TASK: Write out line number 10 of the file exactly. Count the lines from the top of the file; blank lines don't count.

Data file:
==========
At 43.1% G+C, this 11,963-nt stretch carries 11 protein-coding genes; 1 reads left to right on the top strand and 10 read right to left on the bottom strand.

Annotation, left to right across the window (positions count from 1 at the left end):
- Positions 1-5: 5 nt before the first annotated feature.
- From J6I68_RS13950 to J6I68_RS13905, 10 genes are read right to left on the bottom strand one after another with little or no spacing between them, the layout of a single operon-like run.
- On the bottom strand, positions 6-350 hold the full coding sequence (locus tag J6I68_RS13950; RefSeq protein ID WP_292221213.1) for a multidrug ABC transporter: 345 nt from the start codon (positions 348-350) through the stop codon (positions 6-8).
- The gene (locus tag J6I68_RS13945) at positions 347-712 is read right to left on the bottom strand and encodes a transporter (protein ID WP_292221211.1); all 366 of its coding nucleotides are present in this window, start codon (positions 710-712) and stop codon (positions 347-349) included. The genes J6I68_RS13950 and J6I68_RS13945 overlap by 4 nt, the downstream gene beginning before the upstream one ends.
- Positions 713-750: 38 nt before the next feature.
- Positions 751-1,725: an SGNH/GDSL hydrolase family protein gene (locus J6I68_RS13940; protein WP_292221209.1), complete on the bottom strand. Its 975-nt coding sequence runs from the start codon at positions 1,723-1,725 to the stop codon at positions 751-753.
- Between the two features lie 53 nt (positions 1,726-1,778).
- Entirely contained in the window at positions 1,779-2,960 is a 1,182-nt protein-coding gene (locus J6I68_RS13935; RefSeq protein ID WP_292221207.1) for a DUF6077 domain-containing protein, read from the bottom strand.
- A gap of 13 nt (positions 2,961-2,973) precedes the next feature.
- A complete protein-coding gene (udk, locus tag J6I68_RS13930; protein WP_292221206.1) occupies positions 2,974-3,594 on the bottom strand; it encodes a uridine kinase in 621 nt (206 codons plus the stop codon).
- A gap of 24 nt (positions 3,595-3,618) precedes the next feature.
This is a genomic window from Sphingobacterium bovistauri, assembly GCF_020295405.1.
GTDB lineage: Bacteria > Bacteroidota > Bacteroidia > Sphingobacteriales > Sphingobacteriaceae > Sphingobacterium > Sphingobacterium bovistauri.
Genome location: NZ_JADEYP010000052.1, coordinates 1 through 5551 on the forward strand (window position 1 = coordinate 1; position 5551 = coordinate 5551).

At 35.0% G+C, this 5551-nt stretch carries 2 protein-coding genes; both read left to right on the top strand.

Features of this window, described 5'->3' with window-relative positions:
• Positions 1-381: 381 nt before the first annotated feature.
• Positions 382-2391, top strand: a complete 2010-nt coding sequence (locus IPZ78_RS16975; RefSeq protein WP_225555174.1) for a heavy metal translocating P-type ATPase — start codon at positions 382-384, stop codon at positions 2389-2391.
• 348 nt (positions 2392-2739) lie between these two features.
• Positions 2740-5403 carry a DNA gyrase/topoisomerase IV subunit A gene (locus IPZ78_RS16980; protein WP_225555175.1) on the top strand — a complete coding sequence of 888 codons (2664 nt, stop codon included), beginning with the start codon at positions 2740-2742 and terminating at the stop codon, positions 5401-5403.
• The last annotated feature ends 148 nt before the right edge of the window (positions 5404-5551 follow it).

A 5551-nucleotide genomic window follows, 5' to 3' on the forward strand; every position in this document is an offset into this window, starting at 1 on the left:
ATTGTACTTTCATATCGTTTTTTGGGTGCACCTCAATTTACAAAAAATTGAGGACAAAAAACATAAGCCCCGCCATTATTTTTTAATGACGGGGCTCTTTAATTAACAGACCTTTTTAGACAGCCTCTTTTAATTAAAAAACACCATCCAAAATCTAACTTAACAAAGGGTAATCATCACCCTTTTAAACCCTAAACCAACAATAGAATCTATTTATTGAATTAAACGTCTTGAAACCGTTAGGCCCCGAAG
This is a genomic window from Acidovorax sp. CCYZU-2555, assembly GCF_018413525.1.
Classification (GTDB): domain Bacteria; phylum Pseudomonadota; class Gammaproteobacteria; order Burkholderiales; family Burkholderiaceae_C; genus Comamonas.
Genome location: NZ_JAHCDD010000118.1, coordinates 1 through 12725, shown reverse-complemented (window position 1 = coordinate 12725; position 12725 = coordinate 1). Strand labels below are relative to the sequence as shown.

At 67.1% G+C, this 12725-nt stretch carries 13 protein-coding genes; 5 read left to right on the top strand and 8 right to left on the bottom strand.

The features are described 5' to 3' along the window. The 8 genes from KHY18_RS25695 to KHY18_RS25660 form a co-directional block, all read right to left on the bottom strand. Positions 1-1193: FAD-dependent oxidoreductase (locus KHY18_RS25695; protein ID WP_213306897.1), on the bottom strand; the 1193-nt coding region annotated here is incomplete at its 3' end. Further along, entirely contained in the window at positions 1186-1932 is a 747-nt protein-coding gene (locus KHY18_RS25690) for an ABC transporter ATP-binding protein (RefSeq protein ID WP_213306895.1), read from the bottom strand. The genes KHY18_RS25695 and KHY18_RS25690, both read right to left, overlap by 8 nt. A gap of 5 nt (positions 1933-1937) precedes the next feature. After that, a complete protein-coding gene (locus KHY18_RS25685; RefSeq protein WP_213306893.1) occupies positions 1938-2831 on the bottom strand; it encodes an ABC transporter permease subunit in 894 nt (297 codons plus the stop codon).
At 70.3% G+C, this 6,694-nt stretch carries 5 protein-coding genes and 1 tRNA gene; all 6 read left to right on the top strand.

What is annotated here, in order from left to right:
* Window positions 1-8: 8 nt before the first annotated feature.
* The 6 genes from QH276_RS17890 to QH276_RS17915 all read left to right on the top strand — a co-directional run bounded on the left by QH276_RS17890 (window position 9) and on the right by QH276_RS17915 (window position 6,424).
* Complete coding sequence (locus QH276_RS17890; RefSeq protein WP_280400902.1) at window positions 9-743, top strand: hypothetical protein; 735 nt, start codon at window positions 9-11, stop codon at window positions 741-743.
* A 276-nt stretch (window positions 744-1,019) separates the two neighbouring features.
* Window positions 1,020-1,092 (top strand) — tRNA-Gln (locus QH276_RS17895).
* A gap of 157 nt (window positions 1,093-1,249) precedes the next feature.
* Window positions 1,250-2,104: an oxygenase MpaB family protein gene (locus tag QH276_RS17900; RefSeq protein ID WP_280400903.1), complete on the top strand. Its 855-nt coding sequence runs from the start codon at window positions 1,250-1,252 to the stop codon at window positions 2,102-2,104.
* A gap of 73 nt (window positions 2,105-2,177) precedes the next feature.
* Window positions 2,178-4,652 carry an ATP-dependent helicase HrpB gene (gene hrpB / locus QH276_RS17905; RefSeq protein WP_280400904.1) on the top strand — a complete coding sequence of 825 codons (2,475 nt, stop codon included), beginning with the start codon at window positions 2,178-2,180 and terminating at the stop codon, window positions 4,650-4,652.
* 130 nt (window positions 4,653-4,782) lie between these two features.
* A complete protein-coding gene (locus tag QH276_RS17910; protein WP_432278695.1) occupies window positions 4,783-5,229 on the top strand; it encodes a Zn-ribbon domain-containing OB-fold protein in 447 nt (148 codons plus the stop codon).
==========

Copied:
- Entirely contained in the window at positions 1,779-2,960 is a 1,182-nt protein-coding gene (locus J6I68_RS13935; RefSeq protein ID WP_292221207.1) for a DUF6077 domain-containing protein, read from the bottom strand.